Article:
Justice League Action Season 1 Review

Eric Joseph

Reviewed by:
On December 16, 2016
Last modified:December 16, 2016


Although not perfect, Justice League Action delivers a heroic experience that is sure to delight children and adults alike. Not afraid to use more obscure characters from the start, this new series will serve as a great DC primer for a new generation.

Justice League Action Season 1 Review

This review is based on the series premiere.

Despite their continuing dominance when it comes to direct-to-video animated films, DC’s animation division has unfortunately been a bit quiet on the television front in the past few years with the exception of Teen Titans Go!, a series that has catered more so to children under the age of 10 as opposed to appealing to all ages as WB’s superhero cartoons have often done over the past 25 years.

Now, however, Justice League Action is looking to put things back on the right track. Although it does pack a healthy dose of humor, it never in any way feels like a farce or overly juvenile. Without a doubt, this is not as dark as, say, Batman: The Animated Series or Batman Beyond, but it can keep a straighter face than Batman: The Brave and the Bold. The tone feels right for today’s children, and adults tuning in will be treated to sharp dialogue brought to life by the likes of Kevin Conroy, who reprises his role as the Dark Knight for the umpteenth project. You can also look forward to Mark Hamill (The Joker) and James Woods (Lex Luthor) joining the party later this season, just to name a few.

Something viewers will have to get used to is the 11-minute episode format. The series premiere, “Shazam Slam,” consisted of four offerings occupying a one-hour timeslot. Knowing how the show is being laid out, I wasn’t at all disoriented, but those unaware of this fact may find some of the transitions to be a bit difficult despite one fluid story being told. To be quite honest, the second tale sticks out like a sore thumb when placed among the rest due to its abrupt shifting of focus from Batman to Superman and Wonder Woman and having less of an occult vibe.

On that note, the Trinity is most assuredly the central focus, especially Batman, which doesn’t come as that great of a shock. Much like Justice League Unlimited and the aforementioned Batman: The Brave and the Bold, JLA fully embraces DC’s rich pantheon of heroes. In addition to utilizing familiar faces like Green Arrow, Cyborg, and Booster Gold, diehard comic book fans will probably go bonkers when seeing the likes of Swamp Thing and John Constantine. It’s quite admirable when the creative minds can play with so many toys in the box and everybody has just the right amount of screentime.

Given the truncated running time, it comes as no surprise that the series has hit the ground running: The Justice League has already been formed, the Hall of Justice has long since been erected, and although we weren’t treated to an origin story for Shazam, what we got catapulted us into his corner of the DC Universe just as effectively. In short, you’ll know how his powers work, who he hangs out with, and be introduced to his arch-nemesis, Black Adam.

A major concern of mine since first learning about the show was whether a delicate balance could be found between storytelling and action, the latter of which there is no shortage of (it’s in the title, after all). And, for the most part, the creators manage to achieve that, with the exception of the part that focused mainly on Superman and Wonder Woman that I spoke of earlier, which comes off as too much of a straight up slugfest in my view. As long as the show doesn’t devolve into Avengers Assemble though – which is akin to watching a kid smash some action figures together for 22 minutes – I think we’ll be fine.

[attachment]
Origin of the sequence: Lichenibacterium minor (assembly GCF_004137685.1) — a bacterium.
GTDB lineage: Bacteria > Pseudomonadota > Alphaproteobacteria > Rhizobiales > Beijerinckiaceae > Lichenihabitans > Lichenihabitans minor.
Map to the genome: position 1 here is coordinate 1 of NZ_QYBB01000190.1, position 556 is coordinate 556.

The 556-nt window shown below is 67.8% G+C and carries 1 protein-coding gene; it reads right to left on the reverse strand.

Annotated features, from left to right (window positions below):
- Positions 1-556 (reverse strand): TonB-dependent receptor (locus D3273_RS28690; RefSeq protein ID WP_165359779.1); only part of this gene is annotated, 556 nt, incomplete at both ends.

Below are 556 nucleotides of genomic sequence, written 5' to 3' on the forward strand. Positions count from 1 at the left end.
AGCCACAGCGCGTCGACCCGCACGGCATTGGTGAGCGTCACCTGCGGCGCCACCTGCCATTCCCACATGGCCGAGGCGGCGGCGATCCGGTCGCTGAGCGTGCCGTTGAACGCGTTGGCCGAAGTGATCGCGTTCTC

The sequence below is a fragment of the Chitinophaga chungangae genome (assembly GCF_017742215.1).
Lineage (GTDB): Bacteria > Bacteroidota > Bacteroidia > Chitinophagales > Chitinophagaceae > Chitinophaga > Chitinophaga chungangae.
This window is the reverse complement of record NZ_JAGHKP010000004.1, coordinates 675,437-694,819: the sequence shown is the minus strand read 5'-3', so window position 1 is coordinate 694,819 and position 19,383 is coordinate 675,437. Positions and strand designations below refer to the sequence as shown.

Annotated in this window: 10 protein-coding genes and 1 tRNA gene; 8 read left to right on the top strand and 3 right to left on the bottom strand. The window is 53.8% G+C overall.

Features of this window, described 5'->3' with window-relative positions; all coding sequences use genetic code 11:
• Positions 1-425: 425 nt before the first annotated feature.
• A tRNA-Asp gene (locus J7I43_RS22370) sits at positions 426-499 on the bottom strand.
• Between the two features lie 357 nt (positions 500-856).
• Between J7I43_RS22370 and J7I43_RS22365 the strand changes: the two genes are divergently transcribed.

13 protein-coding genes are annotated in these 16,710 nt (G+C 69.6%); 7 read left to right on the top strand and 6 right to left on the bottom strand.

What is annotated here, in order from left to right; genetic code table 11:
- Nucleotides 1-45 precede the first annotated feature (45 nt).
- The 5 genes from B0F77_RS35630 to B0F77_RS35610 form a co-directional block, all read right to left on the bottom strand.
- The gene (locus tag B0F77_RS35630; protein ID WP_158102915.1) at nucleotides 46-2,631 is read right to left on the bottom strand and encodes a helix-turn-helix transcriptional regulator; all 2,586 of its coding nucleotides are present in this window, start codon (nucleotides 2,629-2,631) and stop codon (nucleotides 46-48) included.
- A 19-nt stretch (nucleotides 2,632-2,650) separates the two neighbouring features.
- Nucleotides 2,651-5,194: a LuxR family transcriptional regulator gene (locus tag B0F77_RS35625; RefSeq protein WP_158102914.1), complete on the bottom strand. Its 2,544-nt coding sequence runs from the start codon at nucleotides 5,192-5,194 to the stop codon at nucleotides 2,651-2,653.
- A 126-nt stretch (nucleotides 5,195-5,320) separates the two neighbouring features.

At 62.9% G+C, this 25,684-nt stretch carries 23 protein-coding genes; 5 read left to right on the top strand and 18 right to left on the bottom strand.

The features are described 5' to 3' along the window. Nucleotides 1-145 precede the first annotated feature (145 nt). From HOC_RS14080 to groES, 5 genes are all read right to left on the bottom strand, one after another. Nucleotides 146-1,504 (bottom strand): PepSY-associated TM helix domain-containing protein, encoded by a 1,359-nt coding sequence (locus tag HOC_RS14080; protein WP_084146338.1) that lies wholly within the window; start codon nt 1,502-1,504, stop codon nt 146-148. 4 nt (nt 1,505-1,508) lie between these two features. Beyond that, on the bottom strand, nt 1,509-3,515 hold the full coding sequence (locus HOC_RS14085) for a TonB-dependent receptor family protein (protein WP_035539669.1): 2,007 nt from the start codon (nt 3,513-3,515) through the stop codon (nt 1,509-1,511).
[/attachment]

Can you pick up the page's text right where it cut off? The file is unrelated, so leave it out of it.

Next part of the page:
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Although Black Adam bookended this premiere, the primary antagonistic focus was placed on a handful of Djinn that plagued the Justice League in a variety of ways from merging with Parasite to even possessing Batman. Sure, our heroes were forced to counter these foes in some rather interesting ways, yet the threat ultimately seemed a bit underwhelming. But then again, many DC animated series seldom knocked our socks off out of the gate before becoming the stuff of legend.

Minor gripes aside, I can’t wait to see what the show has to offer in the near future. Knowing that we’ll see some oddball pairings of superheroes along with them battling villains that would otherwise be atypical for them individually, it seems as though a niche has been generously carved and just in time. With Zack Snyder’s Justice League arriving in theatres in November of 2017, now is the time to make sure these characters have permeated the public’s consciousness on a variety of fronts. It’s subtle synergy done well, to say the least.

Overall, Justice League Action offers much excitement and is not without heart, as it shows what makes these characters so great and enduring. While it remains to be seen if it will ever match the compelling drama that was Justice League Unlimited, the wheel has yet again been reinvented and a new generation of fans will no doubt be made by its efforts.

Justice League Action Season 1 Review

Although not perfect, Justice League Action delivers a heroic experience that is sure to delight children and adults alike. Not afraid to use more obscure characters from the start, this new series will serve as a great DC primer for a new generation.